You should never assume that the divorce process will go as planned. Even if you have the best intentions, there are sure to be sticking points along the way.
This is even more so the case if you have children with the other individual and/or have many assets to divide.
Property division can be a challenge, as both you and the other person are fighting for the same thing: to obtain as many assets as possible, thus making it easier to move on with your life.
If you want to ease your stress, it's important to create a property division checklist. With this in hand, it's simple to understand what to discuss when this part of the divorce process rolls around.
Here are the four most common categories of a property division checklist, as well as some items that fall within each one:
- Real property. This includes assets such as the family home, business property, undeveloped land, rental properties and vacation homes.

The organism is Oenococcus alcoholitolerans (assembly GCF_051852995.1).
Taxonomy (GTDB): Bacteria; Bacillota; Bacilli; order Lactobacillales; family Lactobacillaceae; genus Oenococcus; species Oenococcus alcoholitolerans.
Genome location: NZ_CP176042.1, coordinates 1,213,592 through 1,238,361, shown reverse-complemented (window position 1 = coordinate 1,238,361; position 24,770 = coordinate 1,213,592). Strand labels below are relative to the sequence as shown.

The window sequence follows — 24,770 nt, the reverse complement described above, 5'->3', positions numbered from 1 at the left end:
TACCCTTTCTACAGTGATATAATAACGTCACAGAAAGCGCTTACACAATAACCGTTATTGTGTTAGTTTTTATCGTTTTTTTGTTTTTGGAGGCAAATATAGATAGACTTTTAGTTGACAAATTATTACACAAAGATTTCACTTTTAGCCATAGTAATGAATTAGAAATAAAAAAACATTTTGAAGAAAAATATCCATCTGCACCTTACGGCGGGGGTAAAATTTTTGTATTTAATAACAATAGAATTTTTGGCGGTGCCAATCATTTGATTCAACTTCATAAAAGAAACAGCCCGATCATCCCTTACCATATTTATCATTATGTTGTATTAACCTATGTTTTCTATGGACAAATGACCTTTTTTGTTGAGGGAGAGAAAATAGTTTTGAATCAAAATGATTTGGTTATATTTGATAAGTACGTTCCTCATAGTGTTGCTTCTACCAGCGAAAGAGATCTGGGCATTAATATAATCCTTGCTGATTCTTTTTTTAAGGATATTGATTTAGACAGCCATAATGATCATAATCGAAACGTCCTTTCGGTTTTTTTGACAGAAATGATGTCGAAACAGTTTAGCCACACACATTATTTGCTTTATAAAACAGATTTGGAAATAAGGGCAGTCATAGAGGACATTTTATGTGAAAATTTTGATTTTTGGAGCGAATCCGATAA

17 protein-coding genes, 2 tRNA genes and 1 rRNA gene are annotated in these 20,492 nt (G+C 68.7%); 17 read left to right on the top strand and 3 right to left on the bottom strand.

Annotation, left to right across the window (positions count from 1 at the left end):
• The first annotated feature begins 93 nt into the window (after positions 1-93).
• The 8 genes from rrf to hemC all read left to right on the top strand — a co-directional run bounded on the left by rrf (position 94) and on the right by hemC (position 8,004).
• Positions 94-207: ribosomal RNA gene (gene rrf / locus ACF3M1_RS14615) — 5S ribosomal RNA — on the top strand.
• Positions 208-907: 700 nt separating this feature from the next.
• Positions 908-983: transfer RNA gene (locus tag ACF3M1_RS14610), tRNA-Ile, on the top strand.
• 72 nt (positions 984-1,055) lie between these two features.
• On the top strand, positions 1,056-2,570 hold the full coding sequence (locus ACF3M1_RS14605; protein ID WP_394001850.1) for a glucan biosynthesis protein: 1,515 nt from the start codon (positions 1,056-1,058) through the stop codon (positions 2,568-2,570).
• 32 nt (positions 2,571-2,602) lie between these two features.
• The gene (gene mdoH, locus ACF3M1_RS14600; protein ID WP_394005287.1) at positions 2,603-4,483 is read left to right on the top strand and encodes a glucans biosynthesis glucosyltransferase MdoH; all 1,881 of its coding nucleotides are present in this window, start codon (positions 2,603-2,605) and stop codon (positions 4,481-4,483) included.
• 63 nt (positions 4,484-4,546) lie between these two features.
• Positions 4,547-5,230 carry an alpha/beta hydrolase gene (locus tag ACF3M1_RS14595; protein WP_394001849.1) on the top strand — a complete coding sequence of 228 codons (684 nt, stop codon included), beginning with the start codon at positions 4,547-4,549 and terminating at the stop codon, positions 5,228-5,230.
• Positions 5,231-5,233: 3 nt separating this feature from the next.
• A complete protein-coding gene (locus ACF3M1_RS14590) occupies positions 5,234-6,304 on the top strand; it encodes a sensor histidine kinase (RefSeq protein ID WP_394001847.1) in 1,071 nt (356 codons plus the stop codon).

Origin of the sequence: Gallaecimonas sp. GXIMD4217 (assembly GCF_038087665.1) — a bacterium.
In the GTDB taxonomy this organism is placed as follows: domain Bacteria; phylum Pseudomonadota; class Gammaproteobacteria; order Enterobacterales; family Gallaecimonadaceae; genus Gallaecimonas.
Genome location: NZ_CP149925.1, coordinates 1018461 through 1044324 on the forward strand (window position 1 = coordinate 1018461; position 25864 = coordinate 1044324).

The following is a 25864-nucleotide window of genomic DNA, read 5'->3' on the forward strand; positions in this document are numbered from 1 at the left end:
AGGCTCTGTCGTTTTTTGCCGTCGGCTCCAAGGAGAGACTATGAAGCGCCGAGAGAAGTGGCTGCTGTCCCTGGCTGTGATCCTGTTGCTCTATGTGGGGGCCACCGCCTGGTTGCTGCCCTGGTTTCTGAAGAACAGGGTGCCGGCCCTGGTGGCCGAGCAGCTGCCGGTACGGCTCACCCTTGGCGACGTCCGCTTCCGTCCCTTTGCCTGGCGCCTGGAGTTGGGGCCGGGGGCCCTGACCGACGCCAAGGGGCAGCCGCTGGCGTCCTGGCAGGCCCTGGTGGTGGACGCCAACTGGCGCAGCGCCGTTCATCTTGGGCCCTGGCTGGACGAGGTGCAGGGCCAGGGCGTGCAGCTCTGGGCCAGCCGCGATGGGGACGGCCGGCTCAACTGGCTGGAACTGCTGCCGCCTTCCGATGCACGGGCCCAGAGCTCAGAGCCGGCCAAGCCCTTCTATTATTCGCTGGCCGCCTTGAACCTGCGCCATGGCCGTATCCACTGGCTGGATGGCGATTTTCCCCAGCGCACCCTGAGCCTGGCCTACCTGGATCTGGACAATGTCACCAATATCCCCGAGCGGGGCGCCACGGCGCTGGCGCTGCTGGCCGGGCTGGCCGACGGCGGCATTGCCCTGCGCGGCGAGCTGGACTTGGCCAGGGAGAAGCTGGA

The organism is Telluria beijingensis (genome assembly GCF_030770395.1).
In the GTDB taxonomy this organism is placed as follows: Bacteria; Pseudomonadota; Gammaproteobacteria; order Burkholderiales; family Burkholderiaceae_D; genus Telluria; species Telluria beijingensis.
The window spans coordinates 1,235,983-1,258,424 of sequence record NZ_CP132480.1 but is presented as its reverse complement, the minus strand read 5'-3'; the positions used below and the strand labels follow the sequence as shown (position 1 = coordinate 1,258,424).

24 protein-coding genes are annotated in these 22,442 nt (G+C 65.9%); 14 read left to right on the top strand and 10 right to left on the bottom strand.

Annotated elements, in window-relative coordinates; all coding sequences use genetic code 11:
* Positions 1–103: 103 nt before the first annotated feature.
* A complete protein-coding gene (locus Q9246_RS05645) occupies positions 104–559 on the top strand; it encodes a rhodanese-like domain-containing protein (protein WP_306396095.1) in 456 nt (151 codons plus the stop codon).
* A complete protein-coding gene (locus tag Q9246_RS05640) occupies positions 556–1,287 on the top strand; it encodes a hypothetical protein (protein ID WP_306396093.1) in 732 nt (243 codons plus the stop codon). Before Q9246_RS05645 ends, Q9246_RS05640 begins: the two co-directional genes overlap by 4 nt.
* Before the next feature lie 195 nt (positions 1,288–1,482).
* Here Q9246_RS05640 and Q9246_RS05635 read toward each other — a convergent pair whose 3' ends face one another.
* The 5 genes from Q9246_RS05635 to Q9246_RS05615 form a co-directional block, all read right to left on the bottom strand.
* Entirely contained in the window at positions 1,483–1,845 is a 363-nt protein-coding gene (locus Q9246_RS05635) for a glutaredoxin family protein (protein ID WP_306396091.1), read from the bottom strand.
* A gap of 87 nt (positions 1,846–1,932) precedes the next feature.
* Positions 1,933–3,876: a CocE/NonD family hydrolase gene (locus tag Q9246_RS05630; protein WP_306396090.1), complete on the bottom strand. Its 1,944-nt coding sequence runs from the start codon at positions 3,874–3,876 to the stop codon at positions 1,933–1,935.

- Personal property. This varies from one divorce to the next, with common items include: china, artwork, clothing, furniture, jewelry, collectibles, guns, computers, electronics and motor vehicles.
- Financial assets. The most common types of financial assets include checking and savings accounts, cash, educational accounts, retirement accounts and pensions, stocks and bonds, annuities, trusts and life insurance policy cash values.
- Business assets. These aren't present with all divorces, but if one or both people are business owners they are sure to come into play.
What about debt?
It's important to focus on property division, but that doesn't mean you can ignore any debt that has accumulated during your divorce.
For example, if you have credit card debt you'll need to figure out the best way to divide this. Just the same as assets, you need to be careful about how you approach debt division.
With a robust property division checklist in front of you, it's easier to decide how to push forward and what to fight for along the way. You'll find yourself compromising at times, but that's all part of going through a divorce.
As long as you know your legal rights and stick with your strategy, everything will begin to fall into place as your divorce takes shape. It may not be easy, but moving forward one step at a time will allow you to eventually put your marriage in the past.